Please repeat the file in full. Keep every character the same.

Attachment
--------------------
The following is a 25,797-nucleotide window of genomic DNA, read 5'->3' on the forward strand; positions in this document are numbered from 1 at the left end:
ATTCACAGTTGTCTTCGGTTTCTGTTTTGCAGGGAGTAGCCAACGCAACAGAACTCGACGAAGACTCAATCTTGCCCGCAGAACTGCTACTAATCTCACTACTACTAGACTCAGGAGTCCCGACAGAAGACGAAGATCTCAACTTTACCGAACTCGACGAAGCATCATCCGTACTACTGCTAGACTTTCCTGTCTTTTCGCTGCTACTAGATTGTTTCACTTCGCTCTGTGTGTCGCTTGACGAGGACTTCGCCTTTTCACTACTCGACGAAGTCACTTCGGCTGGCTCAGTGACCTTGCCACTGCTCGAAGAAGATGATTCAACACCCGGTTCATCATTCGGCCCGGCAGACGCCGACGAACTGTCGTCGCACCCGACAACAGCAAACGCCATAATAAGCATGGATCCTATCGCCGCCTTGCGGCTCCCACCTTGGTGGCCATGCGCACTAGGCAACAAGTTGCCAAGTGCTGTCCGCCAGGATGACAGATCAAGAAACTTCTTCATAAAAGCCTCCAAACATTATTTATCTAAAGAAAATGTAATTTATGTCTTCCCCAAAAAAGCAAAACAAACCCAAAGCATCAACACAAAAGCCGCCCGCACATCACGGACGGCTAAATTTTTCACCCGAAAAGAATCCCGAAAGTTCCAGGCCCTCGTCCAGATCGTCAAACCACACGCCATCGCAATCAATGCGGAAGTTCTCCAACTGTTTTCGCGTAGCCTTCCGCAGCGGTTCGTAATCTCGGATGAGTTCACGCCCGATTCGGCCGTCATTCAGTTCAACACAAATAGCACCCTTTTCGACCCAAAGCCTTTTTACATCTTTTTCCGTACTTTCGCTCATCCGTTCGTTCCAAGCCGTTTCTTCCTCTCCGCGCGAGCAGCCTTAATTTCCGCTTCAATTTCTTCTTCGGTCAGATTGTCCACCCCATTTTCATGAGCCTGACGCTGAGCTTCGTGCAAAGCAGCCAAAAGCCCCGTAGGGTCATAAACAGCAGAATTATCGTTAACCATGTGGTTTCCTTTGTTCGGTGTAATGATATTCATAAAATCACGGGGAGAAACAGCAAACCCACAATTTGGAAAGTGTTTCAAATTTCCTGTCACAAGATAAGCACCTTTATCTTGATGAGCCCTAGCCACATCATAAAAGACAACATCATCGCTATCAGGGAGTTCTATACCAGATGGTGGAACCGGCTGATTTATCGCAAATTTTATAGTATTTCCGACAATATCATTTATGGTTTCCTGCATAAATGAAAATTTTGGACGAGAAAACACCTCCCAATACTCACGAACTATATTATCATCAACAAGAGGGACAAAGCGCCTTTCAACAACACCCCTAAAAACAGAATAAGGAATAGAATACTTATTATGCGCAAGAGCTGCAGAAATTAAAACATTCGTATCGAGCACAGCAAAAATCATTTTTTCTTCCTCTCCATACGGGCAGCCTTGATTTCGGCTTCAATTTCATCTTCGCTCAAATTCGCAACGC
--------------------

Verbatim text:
The following is a 25,797-nucleotide window of genomic DNA, read 5'->3' on the forward strand; positions in this document are numbered from 1 at the left end:
ATTCACAGTTGTCTTCGGTTTCTGTTTTGCAGGGAGTAGCCAACGCAACAGAACTCGACGAAGACTCAATCTTGCCCGCAGAACTGCTACTAATCTCACTACTACTAGACTCAGGAGTCCCGACAGAAGACGAAGATCTCAACTTTACCGAACTCGACGAAGCATCATCCGTACTACTGCTAGACTTTCCTGTCTTTTCGCTGCTACTAGATTGTTTCACTTCGCTCTGTGTGTCGCTTGACGAGGACTTCGCCTTTTCACTACTCGACGAAGTCACTTCGGCTGGCTCAGTGACCTTGCCACTGCTCGAAGAAGATGATTCAACACCCGGTTCATCATTCGGCCCGGCAGACGCCGACGAACTGTCGTCGCACCCGACAACAGCAAACGCCATAATAAGCATGGATCCTATCGCCGCCTTGCGGCTCCCACCTTGGTGGCCATGCGCACTAGGCAACAAGTTGCCAAGTGCTGTCCGCCAGGATGACAGATCAAGAAACTTCTTCATAAAAGCCTCCAAACATTATTTATCTAAAGAAAATGTAATTTATGTCTTCCCCAAAAAAGCAAAACAAACCCAAAGCATCAACACAAAAGCCGCCCGCACATCACGGACGGCTAAATTTTTCACCCGAAAAGAATCCCGAAAGTTCCAGGCCCTCGTCCAGATCGTCAAACCACACGCCATCGCAATCAATGCGGAAGTTCTCCAACTGTTTTCGCGTAGCCTTCCGCAGCGGTTCGTAATCTCGGATGAGTTCACGCCCGATTCGGCCGTCATTCAGTTCAACACAAATAGCACCCTTTTCGACCCAAAGCCTTTTTACATCTTTTTCCGTACTTTCGCTCATCCGTTCGTTCCAAGCCGTTTCTTCCTCTCCGCGCGAGCAGCCTTAATTTCCGCTTCAATTTCTTCTTCGGTCAGATTGTCCACCCCATTTTCATGAGCCTGACGCTGAGCTTCGTGCAAAGCAGCCAAAAGCCCCGTAGGGTCATAAACAGCAGAATTATCGTTAACCATGTGGTTTCCTTTGTTCGGTGTAATGATATTCATAAAATCACGGGGAGAAACAGCAAACCCACAATTTGGAAAGTGTTTCAAATTTCCTGTCACAAGATAAGCACCTTTATCTTGATGAGCCCTAGCCACATCATAAAAGACAACATCATCGCTATCAGGGAGTTCTATACCAGATGGTGGAACCGGCTGATTTATCGCAAATTTTATAGTATTTCCGACAATATCATTTATGGTTTCCTGCATAAATGAAAATTTTGGACGAGAAAACACCTCCCAATACTCACGAACTATATTATCATCAACAAGAGGGACAAAGCGCCTTTCAACAACACCCCTAAAAACAGAATAAGGAATAGAATACTTATTATGCGCAAGAGCTGCAGAAATTAAAACATTCGTATCGAGCACAGCAAAAATCATTTTTTCTTCCTCTCCATACGGGCAGCCTTGATTTCGGCTTCAATTTCATCTTCGCTCAAATTCGCAACGC